Local residents in Killingly, Connecticut, will vote today on whether to approve the sale of ~39 acres to data center developer NE Edge, LLC.
The land in question is a plot at 125 Alexander Parkway. Should the sale be approved, NE Edge plans to build a hyperscale three-building campus on it and the two adjacent parcels.
The other two properties are located at 145 Alexander Parkway which is a gravel operation and 141 Louisa Viens Drive which is vacant land.
The land has a current assessed value of $106,890 while the purchase and sale agreements list the price at $5 million. If the vote goes through, $100,000 would immediately be placed in escrow, followed by a second payment of the same amount one year later, and another two years later of $50,000. These payments are non-refundable if the sale does not complete, but enable NE Edge to do due diligence on the property.
If all goes to plan and the buildings are completed, the Host Fee Agreement will commence and see the town receive $165 million over the following 30 years.
The data center itself will bring between 80 and 100 long-term high-paying jobs to the area, and between 1,500-2,000 construction jobs. It is being pitched as a "quiet" and sustainable building designed to use clean energy.
All of this, however, is dependent on the data center actually being built, something which NE Edge has so far failed to do.
NE Edge has had a troubling start in the world. The company was founded in December 2021 by Thomas Quinn, former CEO Verde LLC (which also failed to produce any data centers during the course of its existence) and then joint owner of GotSpace Data Partners, another data center development company, with Nicholas Fiorillo.
GotSpace had begun the process of developing data centers across Connecticut, looking at the areas of Groton, Norwich, Griswold, and Bosrah with plans to create the country's largest digital hub. The plans did not go ahead.
In October, Bozrah officially rejected the data center construction proposal by GotSpace after the company failed to attend the planning & zoning commission meeting due to an ongoing change in leadership. In November 2021, Wallingford began to look for ways to prevent the development, citing GotSpace as having ‘internal issues’. It was also around this time that Quinn exited the company.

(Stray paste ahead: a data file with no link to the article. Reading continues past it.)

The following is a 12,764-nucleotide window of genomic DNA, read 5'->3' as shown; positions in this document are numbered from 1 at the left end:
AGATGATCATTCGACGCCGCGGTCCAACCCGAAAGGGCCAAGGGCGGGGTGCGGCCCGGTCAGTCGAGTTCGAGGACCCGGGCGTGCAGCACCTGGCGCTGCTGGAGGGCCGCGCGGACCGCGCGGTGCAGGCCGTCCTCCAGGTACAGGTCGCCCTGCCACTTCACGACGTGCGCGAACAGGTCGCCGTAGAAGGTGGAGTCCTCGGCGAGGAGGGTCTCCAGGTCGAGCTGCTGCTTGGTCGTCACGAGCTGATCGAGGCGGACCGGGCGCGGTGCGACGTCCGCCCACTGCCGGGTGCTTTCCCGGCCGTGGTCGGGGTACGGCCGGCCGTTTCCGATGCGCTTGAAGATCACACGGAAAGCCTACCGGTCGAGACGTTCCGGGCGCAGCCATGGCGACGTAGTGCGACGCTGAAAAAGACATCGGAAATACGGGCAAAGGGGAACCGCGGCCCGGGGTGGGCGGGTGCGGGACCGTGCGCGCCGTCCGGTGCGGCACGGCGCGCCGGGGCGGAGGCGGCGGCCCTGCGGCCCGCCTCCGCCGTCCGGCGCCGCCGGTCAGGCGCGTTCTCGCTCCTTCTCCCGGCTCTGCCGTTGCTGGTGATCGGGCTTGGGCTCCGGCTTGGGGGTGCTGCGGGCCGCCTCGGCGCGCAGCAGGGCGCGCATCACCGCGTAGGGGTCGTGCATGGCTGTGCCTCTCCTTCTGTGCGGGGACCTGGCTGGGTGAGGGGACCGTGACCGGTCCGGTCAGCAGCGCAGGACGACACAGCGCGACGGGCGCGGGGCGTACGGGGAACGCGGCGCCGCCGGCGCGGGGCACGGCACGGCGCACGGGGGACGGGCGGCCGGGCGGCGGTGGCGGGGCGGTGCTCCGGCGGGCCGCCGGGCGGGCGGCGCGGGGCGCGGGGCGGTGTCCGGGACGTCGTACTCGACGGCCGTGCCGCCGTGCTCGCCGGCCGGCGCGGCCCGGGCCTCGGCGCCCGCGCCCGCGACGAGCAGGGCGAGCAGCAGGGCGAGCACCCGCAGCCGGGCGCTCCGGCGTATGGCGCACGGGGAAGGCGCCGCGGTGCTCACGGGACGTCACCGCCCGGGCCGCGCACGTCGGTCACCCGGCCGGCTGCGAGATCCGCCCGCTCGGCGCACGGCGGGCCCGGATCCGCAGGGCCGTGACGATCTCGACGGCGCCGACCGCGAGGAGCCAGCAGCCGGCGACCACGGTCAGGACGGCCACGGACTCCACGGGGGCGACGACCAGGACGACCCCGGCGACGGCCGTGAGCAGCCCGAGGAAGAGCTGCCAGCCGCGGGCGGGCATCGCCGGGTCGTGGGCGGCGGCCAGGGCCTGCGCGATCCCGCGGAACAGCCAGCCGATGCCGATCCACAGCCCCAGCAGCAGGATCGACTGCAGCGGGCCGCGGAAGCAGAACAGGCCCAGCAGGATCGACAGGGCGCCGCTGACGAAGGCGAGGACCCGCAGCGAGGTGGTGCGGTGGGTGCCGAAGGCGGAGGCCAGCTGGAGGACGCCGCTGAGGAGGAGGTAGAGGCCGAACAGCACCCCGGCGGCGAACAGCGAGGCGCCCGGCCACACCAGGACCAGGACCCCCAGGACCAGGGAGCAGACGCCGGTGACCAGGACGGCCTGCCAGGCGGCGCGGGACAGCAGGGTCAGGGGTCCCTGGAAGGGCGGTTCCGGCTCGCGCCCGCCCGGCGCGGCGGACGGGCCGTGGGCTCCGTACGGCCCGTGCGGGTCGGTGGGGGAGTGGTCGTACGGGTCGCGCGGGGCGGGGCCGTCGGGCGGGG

Quinn has since gone on to found NE Edge, and is pursuing all the same locations that GotSpace had previously applied to. In December 2022, GotSpace sued GotSpace for a massive $30 billion.
NE Edge has thus far been unable to develop data centers in the previously mentioned locations. The company's application to develop in Groton was rejected "with prejudice" in March 2022. In January 2023, the company backed out of discussions with the town of Bozrah.
Shortly after the Bozrah plans were announced by NE Edge, GotSpace added the town to its list of defendants in its lawsuit.
Jeffrey Londregan, a lawyer for the Town of Bozrah told DCD in an email: "The Town does not believe that the lawsuit precludes NE Edge and Bozrah from speaking. The Town would be happy to talk to GotSpace about signing a Host Agreement as well if they were so inclined…because the Agreement in Bozrah is not site-specific. As such, the Town views it as being able to have multiple agreements with anyone who ultimately builds a data center. The Town never saw any Host Agreement as needing to be exclusive to only one potential developer.
Londregan added: "The postponement was a decision made by the Town at the request of NE Edge, LLC. There are no current plans to bring it back around to a vote of the electors of Bozrah at this point in time, as the postponement is presently indefinite."
The defendants were issued a summons on February 9, 2023. As of now, there are no further updates to the lawsuit.